Friday, 16 December 2016

Clock Watching

I mentioned the other day that I'd had to replace my beloved 1920s watch, because it went mad. I also admitted that even before it went mad, it wasn't entirely accurate. My relationship with it used to remind me of Gabriel Oak's relationship with his pocket watch, described by Thomas Hardy in Far From the Madding Crowd:

"Mr. Oak carried about him, by way of watch,- what may be called a small silver clock; in other words, it was a watch as to shape and intention, and a small clock as to size. This instrument being several years older than Oak's grandfather, had the peculiarity of going either too fast or not at all. The smaller of its hands, too, occasionally slipped round on the pivot, and thus, though the minutes were told with precision, nobody could be quite certain of the hour they belonged to. The stopping peculiarity of his watch Oak remedied by thumps and shakes, and he escaped any evil consequences from the other two defects by constant comparisons with and observations of the sun and stars, and by pressing his face close to the glass of his neighbours' windows, till he could discern the hour marked by the green-faced timekeepers within. It may be mentioned that Oak's fob being difficult of access, by reason of its somewhat high situation in the waistband of his trousers (which also lay at a remote height under his waistcoat), the watch was as a necessity pulled out by throwing the body to one side, compressing the mouth and face to a mere mass of ruddy flesh on account of the exertion, and drawing up the watch by its chain, like a bucket from a well."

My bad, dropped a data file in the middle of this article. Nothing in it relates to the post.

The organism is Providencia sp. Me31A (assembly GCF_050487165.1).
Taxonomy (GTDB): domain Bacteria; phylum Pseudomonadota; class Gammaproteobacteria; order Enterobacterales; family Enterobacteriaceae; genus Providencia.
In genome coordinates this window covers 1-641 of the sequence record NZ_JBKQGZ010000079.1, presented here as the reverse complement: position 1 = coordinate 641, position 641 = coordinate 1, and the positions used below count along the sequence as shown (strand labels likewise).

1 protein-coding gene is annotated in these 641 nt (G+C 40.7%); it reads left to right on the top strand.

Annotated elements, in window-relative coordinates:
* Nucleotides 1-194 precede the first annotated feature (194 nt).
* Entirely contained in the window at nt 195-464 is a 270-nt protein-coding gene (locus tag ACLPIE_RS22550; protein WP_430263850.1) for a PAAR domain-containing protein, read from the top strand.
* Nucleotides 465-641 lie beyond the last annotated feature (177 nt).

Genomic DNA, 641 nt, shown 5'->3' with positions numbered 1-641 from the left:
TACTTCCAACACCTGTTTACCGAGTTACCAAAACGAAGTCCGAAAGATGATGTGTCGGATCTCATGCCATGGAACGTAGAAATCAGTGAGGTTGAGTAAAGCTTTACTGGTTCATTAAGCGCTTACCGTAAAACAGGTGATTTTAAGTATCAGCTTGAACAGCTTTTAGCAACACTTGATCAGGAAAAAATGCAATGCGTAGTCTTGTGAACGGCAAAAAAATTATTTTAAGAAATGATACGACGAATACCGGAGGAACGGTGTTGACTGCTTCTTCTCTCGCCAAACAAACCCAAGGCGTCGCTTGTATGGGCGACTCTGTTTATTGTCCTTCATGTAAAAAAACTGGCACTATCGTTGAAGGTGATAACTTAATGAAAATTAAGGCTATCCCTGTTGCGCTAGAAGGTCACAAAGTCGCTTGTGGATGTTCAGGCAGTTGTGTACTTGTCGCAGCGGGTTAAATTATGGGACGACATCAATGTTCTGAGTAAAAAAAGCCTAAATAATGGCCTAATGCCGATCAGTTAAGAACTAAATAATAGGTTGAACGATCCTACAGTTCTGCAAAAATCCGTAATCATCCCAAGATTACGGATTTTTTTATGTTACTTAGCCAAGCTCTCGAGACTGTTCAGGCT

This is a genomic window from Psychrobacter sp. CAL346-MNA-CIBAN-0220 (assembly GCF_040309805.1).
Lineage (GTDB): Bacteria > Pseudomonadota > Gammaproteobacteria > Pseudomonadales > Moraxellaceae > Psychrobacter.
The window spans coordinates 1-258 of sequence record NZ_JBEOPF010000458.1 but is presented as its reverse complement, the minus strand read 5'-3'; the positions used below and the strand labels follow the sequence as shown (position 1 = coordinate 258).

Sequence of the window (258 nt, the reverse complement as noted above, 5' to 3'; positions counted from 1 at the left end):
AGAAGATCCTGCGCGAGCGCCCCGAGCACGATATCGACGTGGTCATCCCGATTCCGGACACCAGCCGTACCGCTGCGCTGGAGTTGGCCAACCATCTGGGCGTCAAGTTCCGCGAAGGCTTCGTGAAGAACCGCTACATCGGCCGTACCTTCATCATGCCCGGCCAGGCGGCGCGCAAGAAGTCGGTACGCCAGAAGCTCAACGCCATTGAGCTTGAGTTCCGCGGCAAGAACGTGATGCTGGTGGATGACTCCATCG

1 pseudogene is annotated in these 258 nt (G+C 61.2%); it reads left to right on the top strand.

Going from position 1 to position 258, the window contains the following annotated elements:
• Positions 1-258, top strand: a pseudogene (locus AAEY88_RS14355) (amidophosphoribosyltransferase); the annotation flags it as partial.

The difference, of course, was that, where Gabriel Oak checked the sun and stars (or, hilariously - who says Hardy wasn't a comic writer - "by pressing his face close to the glass of his neighbours' windows"), if my watch started behaving erratically, I checked my mobile phone.

Meanwhile, George has supplied me with a fascinating link that explains why my Soviet watch is not quite as rubbish as everything else that came out of that benighted so-called system - it turns out Soviet watchmaking was entirely indebted to British expertise.

Cue hearty singing of Rule Britannia and God Save the Monarch Appropriate to the Era in Question.

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